Fraud charges against three former Nortel executives were dismissed Monday and the men were acquitted of accusations that they orchestrated a multimillion-dollar fraud scheme.

The three former members of the now defunct telecom giant's top brass were found not guilty on all counts by an Ontario court judge, who ruled Crown prosecutors did not met the burden of proof necessary to convict the men.

"I am not satisfied beyond a reasonable doubt that Frank A. Dunn, Douglas C. Beatty and Michael J. Gollogly deliberately misrepresented the financial results of Nortel Networks Corporation," Ontario Superior Court Justice Frank Marrocco said in his ruling.

"Therefore, I find each of them not guilty of counts one and two in this indictment."

The accused had each faced two counts of fraud, one for defrauding the "investing public" and the other for defrauding Nortel Networks Corp. They could have been sentenced to a maximum of 10 years in prison had they been found guilty.

The accused were all fired by Nortel in 2004, and the Monday decision comes one year after their trial began.

Upon exiting the courthouse, Beatty would only say that he was relieved with the ruling and ready to get on with his life.

Beatty's lawyer, Greg Lafontaine, added that he was happy that his client had been cleared.

"We're ecstatic with the result. It's a great judgment and complete vindication of Mr. Beatty. There was no fraud at Nortel, no fraud at Nortel at all," he told reporters.

The Crown prosecutor in the trial had argued that the men were complicit in releasing accruals. Essentially, the Crown argued, they allowed money to be released from Nortel's emergency fund during quarters when the company performed poorly, in order to make the company appear as though it was in the black even though the company was actually operating at a loss.

And because their own bonuses were based on their ability to return the company to profitability, the prosecution said the men directly profited from the strategy, to the tune of $12.8 million.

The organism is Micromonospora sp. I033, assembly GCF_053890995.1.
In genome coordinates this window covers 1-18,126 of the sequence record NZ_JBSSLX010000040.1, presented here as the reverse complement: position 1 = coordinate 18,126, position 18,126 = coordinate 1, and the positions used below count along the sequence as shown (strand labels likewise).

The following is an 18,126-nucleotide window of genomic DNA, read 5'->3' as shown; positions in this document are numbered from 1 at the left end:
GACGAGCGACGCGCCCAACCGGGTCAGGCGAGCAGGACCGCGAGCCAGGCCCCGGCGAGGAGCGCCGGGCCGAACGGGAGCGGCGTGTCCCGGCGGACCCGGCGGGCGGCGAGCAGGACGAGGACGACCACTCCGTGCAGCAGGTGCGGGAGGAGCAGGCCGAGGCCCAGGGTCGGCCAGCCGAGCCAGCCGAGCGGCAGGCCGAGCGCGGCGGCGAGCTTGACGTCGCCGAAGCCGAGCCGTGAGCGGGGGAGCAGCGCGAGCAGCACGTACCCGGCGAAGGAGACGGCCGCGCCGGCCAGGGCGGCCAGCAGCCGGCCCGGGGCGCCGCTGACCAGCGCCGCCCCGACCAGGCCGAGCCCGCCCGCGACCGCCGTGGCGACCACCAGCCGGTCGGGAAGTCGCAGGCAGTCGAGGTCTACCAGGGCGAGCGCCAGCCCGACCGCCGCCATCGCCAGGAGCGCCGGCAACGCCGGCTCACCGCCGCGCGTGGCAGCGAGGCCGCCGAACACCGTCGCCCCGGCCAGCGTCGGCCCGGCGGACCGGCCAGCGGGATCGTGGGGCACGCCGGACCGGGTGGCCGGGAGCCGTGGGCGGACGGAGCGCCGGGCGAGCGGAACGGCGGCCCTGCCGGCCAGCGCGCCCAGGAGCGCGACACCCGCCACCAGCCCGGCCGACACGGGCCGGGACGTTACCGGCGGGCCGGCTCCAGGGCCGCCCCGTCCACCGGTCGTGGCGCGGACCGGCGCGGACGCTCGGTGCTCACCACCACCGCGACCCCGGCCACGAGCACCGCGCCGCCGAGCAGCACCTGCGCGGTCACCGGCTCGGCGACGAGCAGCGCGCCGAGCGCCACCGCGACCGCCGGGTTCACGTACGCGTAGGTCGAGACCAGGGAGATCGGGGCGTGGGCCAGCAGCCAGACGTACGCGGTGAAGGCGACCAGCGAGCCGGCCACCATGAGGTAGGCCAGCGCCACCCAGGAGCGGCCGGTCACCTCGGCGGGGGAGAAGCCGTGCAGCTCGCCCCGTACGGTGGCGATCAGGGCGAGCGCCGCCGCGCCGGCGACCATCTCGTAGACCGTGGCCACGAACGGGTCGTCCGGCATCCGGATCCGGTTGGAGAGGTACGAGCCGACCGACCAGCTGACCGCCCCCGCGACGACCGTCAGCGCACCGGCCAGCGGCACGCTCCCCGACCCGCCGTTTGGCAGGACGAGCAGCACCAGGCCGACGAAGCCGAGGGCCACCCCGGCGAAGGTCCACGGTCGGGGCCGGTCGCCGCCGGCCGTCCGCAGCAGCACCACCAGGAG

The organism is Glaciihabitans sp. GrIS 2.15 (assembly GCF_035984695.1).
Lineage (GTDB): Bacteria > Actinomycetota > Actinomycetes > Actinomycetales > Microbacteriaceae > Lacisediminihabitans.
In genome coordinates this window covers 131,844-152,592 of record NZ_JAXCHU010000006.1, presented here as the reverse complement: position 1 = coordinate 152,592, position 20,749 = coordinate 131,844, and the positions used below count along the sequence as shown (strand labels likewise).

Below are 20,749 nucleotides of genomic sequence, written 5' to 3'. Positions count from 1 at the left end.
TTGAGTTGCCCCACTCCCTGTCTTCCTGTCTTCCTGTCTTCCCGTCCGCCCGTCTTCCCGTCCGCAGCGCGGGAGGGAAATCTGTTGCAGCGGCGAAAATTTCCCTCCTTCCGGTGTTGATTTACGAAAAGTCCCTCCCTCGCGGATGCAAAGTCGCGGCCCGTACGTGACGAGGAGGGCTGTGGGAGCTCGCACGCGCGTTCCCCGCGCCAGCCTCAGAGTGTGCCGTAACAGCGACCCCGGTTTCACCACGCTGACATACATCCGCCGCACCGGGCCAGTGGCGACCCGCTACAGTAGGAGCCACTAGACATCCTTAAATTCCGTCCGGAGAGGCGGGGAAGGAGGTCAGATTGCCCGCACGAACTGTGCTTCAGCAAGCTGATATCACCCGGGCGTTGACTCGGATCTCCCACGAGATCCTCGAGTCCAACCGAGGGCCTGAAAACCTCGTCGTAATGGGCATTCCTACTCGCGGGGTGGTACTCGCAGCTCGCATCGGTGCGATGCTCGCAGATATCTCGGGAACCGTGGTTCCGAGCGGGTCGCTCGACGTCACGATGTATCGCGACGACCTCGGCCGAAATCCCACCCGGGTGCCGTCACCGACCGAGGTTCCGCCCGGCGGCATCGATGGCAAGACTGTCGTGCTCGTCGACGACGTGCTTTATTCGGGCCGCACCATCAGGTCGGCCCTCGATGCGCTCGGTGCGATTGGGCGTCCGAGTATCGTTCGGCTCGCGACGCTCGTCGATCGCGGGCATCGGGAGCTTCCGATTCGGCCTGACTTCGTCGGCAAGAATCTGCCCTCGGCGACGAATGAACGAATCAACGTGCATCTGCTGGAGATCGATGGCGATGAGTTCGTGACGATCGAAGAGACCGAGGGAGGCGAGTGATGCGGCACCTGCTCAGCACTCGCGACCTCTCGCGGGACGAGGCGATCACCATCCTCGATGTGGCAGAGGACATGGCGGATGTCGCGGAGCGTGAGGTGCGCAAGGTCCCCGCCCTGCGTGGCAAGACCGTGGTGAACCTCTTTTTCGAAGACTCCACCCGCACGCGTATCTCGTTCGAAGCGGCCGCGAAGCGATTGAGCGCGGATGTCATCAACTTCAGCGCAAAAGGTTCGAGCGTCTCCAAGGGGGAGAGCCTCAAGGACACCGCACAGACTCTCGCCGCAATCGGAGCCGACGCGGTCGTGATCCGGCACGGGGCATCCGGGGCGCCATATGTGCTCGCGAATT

However, Marrocco said in his ruling there simply wasn't enough evidence the accused committed a crime, said BNN's Paul Bagnell.

"It's a fact that accounting rules for large corporations allow a certain amount of leeway, one corporation may take a certain approach, another corporation may take another approach -- they may account for things differently. That's not fraud and that's clearly the argument that the judge accepted today," Bagnell told CTV News Channel.

At its peak, Nortel employed over 90,000 employees around the world and was valued at close to $300 billion. At one point, share prices hit $124.50 before tumbling down to penny stock status.

The company filed for bankruptcy in 2009 in North America and Europe, and fired thousands of employees.

Anne Clark-Stewart, a pensioner who attended the court decision on Monday, said she and many others are still living with the consequences of a failed Nortel, which saw their investments drastically depleted.

"People are moving in with friends, people that had homes no longer have a home. I had a home; I'm now renting a condo. I can't afford to maintain a home anymore. It's devastating and there's a lot of people in worse situations than I am," she said.